I went out to our little strawberry patch last night expecting to pick a few strawberries. I was not going to take a bowl with me but decided it would probably be a good idea to grab one just in case. I grabbed one of our largest glass storage containers, figuring that the bowl would be way too big. Once I was halfway through picking our tiny patch, I realized that the bowl I had selected was way too small. My expectations were exceeded as I began piling the strawberries on top of each other like the Leaning Tower of Pisa.
We started our little strawberry patch last summer with maybe 12 plants that initially struggled to survive. This summer, our patch has grown and is bearing much fruit!
Contrast our strawberries with our apple trees. (What can I say, I love fruit). My mom gave me two apple trees the first summer we lived here at our dream home on the range. The directions for planting the trees came with the promise that the trees would probably bear fruit after 3 years. That was 4 summers ago and still no fruit. Last summer (summer 3), one of the trees had several blossoms, but the early spring and late freezes killed those blossoms. I thought for sure it would blossom again this year, along with its friend, but it did not. So we wait…
I did not expect many strawberries this year, but was pleasantly surprised. I expected apples, and was disappointed. Expectations are tough. If expectations are met or exceeded, life is good, but if a situation or person fails to meet our expectations, we are left to figure out how to move forward. Regarding fruit, it is fairly easy to move forward from disappointment, but life deals us situations that are a lot tougher than a few barren apple trees.
We can save ourselves the heartache of the disappointment that comes with unmet expectations if we practice having hopes and not expectations. Hopes and expectations desire the same outcome, but having a hope leaves room for embracing alternative outcomes. Expectations, on the other hand, demand only a certain result.
Expectations place a cumbersome weight on the person or situation whereas having a hope does not burden anyone.
Here’s an example: My husband has graciously decided that doing the dishes is his job (I hate doing dishes). So when there is a sink full of dishes, it would be pretty reasonable for me to expect him to do them. Yet, I have a choice. I can expect him to do them, or hope he will do them. The difference is in where MY heart is. If I hope he does the dishes, I am honest about my desires, but if he does not get them done, I am not annoyed. If I expect him to do the dishes and he doesn’t, then I get irritated. The circumstances are the same, but my responses, both on the front end and the latter end, are determined by MY choices.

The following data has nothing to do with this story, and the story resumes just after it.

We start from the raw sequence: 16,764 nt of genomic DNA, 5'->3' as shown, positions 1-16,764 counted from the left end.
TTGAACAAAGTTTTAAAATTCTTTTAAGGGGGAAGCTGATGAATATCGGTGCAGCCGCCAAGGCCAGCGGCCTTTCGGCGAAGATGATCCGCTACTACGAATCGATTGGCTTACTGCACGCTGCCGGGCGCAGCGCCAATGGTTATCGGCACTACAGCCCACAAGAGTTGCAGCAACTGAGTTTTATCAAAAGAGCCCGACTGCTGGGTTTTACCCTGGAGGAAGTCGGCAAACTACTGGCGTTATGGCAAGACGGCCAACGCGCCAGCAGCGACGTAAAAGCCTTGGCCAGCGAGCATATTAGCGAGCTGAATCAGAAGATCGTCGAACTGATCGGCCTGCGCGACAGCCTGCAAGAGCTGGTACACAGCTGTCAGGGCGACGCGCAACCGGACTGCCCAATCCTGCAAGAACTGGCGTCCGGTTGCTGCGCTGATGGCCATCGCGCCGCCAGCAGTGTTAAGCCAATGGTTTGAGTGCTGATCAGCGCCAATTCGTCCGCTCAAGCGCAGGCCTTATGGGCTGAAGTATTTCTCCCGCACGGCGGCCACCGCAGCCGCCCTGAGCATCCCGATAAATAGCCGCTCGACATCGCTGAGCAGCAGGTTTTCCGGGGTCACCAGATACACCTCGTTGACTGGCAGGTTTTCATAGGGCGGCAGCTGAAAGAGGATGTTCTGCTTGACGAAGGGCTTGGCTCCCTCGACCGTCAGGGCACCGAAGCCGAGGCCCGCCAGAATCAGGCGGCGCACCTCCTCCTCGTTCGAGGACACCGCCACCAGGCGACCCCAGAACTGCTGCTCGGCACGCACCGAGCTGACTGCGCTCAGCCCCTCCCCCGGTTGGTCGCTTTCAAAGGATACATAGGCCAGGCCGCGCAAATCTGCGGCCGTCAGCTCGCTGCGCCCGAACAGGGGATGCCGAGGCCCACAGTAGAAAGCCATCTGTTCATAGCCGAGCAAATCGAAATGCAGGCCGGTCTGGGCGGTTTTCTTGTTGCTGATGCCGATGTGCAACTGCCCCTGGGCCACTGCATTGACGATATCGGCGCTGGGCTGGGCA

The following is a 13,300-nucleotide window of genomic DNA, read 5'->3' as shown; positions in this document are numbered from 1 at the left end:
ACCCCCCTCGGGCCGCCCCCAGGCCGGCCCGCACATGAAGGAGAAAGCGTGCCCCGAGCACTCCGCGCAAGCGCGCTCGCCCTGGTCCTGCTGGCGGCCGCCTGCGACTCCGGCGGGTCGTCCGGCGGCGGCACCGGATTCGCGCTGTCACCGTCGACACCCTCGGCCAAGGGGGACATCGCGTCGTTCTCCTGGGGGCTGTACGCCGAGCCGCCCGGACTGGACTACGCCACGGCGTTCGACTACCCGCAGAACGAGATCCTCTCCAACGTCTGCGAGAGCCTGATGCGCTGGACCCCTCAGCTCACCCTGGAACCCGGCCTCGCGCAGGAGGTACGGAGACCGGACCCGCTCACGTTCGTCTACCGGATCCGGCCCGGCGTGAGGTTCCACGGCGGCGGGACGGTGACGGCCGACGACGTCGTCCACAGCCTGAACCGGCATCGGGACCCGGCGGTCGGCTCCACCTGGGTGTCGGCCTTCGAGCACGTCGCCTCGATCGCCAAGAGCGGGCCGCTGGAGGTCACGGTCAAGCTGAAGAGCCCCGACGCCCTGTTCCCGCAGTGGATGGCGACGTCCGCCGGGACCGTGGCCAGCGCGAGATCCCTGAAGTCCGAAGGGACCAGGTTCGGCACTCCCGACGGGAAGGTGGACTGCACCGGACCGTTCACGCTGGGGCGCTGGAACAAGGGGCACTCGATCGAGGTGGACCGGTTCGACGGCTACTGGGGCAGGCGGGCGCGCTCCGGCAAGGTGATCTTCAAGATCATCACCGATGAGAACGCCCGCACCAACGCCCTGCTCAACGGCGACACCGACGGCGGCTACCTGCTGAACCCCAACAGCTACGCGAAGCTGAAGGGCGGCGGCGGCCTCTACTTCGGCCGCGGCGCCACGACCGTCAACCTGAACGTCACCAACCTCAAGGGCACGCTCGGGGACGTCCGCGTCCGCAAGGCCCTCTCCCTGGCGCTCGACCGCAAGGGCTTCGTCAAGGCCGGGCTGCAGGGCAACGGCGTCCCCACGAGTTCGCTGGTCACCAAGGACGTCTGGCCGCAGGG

The same rings true with matters of faith. Some times we expect God to act according to our plans rather than hoping his desires line up with our own. God receives our irritation if he does not do what we expected him to do, and our irritation is like a weed. If allowed to grow, it will choke out the good. Our irritation is a rooted in an incorrect belief about God; therefore, to uproot our irritation (or to prevent its growth) we must be planted in what is true about God.
Here is what I know is true: God is good (Psalm 100:5). He is faithful (Psalm 100:5). He never changes (Hebrews 13:8). His ways are higher than mine (Isaiah 55:8-9).
My overflowing bowl of strawberries reminded me that I serve the God of the Harvest. The harvest is fun. But the harvest is not the beginning of the matter, it is the end. There is a lot of hard work (keeping out weeds and faithfully nourishing with water) that is first invested before the harvest can be enjoyed. When it comes to matters of the heart, our labor is to send some deep roots into God’s truth (the Bible) and God will take care of reaping a harvest in our hearts. I really like good fruit and I want that stored up in my heart – not the rotting and decaying stuff.
Some plant, some water, but only God makes it grow (1 Corinthians 3:7). Some days I am frustrated by this reality as I sit and wonder when God will grow another little life inside of me. When my circumstances scream at me to stop trusting God and stop placing my hope in him, I know deep down that the only truly safe hiding place is found with my hope rooted deeply in the soil of God’s unfailing love.
“The Lord delights in those who fear him, who put their hope in his unfailing love” (Psalm 147:11).
“Let us not become weary in doing good, for at the proper time we will reap a harvest if we do not give up” (Galatians 6:9).